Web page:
The bottom line: it helps to know how fertile your seed parents are. For me, it helps to do a preliminary test with a prospective parent before I attepmt any serious work with it. I make a few crosses, with anything I have that is a known fertile pollen donor, and I germinate them and evaluate. There are three things that I can determine in this initial assessment: 1) does the plant form seeds readily? 2) do the seeds germinate easily? and 3) is there anything of value in the test sample offspring? These three things can be determined in a test sample from an un-tested seed parent. If I have positive answers to all three questions, I will likely work with that rose in earnest the following year.

I hope that provides some kind of answer to your question.


I had one seedling that was a suprise this year. Nothing special, though. Ive been doing mass crossing with HC Anderson for the past 3 years. One of the germinations was a white/red picotee. Everything else was red…red…or red :slight_smile: Definately not OP either. The foliage definately has the pollen parent’s foliage and petal shapes (Ole).

Lesson learned: You really never know what is possible within a full run of crosses. Especially roses with unknown parentage variables. (ie HC Anderson is Montana x unknown).

Thak you Paul. Answers my question very well.

Interesting Jadae. I am hoping so some interesting variation. I plan on using a lot of Buck roses and it seems like some of them produce a good variation. Op folksinger seedlings that I raised had everything from single white flowers, single yellow flowers, double pink and double peach yellow blends. The only problem is that they are all mildew prone. Folksinger is winter hardy though. Need to cross it with mildew resistant roses.

Luckly I have so much mildew in my garden, its easy to test roses for mildew :slight_smile:.

Sometimes that curse is a blessing. Black spot for my area. I got my friend (a dual major in Crops and Botany) hooked on breeding. He is putting Rosa foetida bicolor in his rose bed on purpose just due to what you stated. The horticulture part of me wanted to object (bad aesthetics! put it out to pasture) but I understood why he is doing it.

Mildew with seedlings this year (for me,oddly) was quite bad. Every year it’s something new I tell ya. I cant wait to see all of your discoveries, though. It is a really fun process.

Hi Steve:

Selecting fertile seed parents is the most important step. Several of the ones that Paul mentioned would be a great place to start. Also, when you do start producing seedlings, you will find that many of your own seedlings will set hips better than most commercial varieties. This is because most commercial varieties have been selected for their ability to bloom, NOT for their ability to set hips. Many roses stop bloom production once a large crop of hips begin forming.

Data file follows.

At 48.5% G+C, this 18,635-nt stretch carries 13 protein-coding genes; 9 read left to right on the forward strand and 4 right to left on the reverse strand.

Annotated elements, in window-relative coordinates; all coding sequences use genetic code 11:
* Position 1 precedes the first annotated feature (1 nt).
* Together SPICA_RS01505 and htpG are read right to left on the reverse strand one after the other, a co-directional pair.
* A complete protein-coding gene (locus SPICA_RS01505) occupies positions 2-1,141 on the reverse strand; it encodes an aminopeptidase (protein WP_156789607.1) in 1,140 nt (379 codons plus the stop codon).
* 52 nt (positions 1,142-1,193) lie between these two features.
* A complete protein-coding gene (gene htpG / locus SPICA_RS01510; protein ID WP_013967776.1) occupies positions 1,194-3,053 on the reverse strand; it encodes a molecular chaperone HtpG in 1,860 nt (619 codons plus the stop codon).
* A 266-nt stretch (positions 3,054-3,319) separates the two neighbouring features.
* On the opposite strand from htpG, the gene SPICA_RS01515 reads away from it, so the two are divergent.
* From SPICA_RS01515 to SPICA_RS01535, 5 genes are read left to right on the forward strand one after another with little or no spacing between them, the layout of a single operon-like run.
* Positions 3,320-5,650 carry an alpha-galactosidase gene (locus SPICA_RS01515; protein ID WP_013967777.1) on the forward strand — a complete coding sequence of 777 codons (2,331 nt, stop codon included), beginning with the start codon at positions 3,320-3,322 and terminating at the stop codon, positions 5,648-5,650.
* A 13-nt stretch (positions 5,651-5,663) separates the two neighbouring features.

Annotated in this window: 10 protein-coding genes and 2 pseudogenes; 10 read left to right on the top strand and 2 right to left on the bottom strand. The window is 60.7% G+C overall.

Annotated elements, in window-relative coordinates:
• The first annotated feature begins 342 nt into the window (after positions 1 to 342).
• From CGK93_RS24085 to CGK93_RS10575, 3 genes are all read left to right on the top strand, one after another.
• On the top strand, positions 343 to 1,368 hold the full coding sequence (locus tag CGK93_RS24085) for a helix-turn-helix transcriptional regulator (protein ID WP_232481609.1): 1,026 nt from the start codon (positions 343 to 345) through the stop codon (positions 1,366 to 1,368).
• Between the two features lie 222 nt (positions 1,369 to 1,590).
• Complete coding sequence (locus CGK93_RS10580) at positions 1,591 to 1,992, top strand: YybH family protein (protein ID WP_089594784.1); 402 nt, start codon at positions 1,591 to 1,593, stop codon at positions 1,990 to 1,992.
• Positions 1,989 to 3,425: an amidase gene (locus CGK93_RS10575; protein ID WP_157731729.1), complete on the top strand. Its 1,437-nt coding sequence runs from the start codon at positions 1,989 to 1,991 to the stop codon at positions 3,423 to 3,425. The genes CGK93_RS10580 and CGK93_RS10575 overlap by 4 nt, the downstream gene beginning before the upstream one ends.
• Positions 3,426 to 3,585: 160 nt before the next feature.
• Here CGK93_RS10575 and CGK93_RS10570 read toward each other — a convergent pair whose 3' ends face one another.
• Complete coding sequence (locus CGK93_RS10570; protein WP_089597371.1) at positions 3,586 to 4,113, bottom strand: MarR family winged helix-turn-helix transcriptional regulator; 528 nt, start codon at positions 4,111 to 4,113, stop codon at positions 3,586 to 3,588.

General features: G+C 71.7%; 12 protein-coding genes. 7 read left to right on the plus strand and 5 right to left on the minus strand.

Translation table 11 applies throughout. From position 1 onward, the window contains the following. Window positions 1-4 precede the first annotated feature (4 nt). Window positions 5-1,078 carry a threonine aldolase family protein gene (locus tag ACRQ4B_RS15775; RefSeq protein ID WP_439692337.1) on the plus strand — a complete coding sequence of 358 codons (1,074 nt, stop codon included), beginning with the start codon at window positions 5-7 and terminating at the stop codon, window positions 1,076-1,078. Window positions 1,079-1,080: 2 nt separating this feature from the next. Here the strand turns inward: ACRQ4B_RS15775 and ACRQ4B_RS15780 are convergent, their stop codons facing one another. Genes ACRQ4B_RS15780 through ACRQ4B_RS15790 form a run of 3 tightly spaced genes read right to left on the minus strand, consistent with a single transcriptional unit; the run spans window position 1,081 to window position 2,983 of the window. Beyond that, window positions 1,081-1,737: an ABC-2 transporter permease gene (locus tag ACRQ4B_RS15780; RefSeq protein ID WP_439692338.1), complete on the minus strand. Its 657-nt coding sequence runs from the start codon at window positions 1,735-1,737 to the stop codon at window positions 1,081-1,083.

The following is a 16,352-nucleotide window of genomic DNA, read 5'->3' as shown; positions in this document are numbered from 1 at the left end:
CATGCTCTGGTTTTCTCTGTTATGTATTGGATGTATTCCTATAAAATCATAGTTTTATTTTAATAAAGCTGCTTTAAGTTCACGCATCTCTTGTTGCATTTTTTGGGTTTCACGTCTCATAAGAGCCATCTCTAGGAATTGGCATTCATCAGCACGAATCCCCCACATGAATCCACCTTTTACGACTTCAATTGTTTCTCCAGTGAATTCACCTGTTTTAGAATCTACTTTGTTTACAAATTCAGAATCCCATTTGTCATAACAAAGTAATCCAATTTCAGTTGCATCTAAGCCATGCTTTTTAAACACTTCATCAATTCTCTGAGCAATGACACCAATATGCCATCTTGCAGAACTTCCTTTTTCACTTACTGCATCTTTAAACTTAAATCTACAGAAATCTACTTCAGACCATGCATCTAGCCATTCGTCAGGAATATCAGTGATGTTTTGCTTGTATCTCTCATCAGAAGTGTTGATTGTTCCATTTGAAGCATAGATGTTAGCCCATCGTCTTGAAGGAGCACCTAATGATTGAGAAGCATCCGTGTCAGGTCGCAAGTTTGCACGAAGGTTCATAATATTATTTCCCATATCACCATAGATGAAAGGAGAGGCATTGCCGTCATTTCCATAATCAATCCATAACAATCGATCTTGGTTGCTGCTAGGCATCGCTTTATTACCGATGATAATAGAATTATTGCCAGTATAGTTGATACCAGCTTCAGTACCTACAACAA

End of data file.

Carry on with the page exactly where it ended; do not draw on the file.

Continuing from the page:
So, keep an eye out for good hip setter among your seedlings. Of course you want to select good hip setter seedlings that have desirable qualities!

Then, as mentioned above, you need to assess germination rate of the good hip setters.

Once it has been established that a particular variety sets hips well and germinates well, I will try a wide range of pollens on it (ones that have worked well for me in other crosses). At this stage, I am only looking for a handful of seedlings from each cross. Then, these are evaluated for desirability. Those crosses that produced a larger number of clean, desirable seedlings are repeated the following year to a much greater extent.

Using good hip setters/germinators will advance your work much faster.

Jim Sproul

Steven ,It is very easy to cross a rose , but you only have one chance in 4,ooo,ooo of breeding what you want.

you would be best to know who your mother plants are then do 100 crosses per day for 100 days plant the whole lot and leave it in the lap of the gods , good luck .


Be encouraged that about 1 seedling out of 100 is worth keeping or giving away (depending on the cross). While 1 seedling out of 1,000 may have some commercial potential. The “odds” are not that bad.

Getting that number of seedlings (1,000) is just easier using reliable hip setters/germinators.

Best wishes to you!

Jim Sproul